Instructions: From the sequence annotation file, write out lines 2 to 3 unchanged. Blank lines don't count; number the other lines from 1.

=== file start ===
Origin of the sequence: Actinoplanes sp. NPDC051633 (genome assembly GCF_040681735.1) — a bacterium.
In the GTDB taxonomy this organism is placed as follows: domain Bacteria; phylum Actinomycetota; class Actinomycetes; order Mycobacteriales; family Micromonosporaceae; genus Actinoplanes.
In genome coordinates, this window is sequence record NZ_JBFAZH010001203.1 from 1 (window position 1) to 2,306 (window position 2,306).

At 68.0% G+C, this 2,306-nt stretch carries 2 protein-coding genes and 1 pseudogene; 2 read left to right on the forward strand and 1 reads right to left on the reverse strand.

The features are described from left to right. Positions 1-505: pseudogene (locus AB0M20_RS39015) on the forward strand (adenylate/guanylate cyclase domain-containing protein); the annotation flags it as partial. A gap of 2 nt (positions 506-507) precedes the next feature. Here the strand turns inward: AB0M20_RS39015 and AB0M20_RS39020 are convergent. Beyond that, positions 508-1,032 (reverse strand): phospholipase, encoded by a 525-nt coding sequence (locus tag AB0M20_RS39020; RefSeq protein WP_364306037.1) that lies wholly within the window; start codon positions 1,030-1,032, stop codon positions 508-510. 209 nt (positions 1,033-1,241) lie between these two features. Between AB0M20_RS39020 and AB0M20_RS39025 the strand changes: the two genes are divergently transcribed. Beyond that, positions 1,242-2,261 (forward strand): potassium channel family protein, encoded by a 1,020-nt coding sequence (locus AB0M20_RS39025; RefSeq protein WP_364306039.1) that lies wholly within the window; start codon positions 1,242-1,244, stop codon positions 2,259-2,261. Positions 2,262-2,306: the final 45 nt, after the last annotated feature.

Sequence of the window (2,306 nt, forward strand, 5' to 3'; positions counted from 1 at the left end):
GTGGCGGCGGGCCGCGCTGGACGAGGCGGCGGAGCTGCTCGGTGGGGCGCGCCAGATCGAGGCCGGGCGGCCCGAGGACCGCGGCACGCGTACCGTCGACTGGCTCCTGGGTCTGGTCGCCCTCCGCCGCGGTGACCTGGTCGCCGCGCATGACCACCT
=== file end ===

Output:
In the GTDB taxonomy this organism is placed as follows: domain Bacteria; phylum Actinomycetota; class Actinomycetes; order Mycobacteriales; family Micromonosporaceae; genus Actinoplanes.
In genome coordinates, this window is sequence record NZ_JBFAZH010001203.1 from 1 (window position 1) to 2,306 (window position 2,306).